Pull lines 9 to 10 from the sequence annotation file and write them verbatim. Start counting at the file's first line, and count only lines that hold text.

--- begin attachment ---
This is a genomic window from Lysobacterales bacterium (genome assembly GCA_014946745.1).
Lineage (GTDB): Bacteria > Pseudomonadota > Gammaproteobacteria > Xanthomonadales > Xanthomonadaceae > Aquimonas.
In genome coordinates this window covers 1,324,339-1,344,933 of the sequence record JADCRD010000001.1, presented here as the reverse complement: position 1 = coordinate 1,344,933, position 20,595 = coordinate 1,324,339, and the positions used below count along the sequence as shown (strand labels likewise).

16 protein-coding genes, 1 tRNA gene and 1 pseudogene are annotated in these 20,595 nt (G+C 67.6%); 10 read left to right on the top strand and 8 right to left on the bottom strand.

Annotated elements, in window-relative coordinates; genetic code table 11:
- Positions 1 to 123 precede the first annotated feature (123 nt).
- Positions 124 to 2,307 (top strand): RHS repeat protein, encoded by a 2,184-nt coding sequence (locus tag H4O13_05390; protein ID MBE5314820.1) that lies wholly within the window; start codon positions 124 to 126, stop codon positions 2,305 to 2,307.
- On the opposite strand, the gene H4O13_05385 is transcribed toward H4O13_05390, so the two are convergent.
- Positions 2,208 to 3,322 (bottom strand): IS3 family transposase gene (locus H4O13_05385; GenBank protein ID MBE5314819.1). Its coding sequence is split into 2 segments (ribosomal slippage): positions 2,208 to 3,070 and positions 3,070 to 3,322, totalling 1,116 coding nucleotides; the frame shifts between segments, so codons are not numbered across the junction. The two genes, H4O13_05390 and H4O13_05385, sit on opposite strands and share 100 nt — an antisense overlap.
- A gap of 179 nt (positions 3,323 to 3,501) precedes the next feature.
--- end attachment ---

- Positions 2,208 to 3,322 (bottom strand): IS3 family transposase gene (locus H4O13_05385; GenBank protein ID MBE5314819.1). Its coding sequence is split into 2 segments (ribosomal slippage): positions 2,208 to 3,070 and positions 3,070 to 3,322, totalling 1,116 coding nucleotides; the frame shifts between segments, so codons are not numbered across the junction. The two genes, H4O13_05390 and H4O13_05385, sit on opposite strands and share 100 nt — an antisense overlap.
- A gap of 179 nt (positions 3,323 to 3,501) precedes the next feature.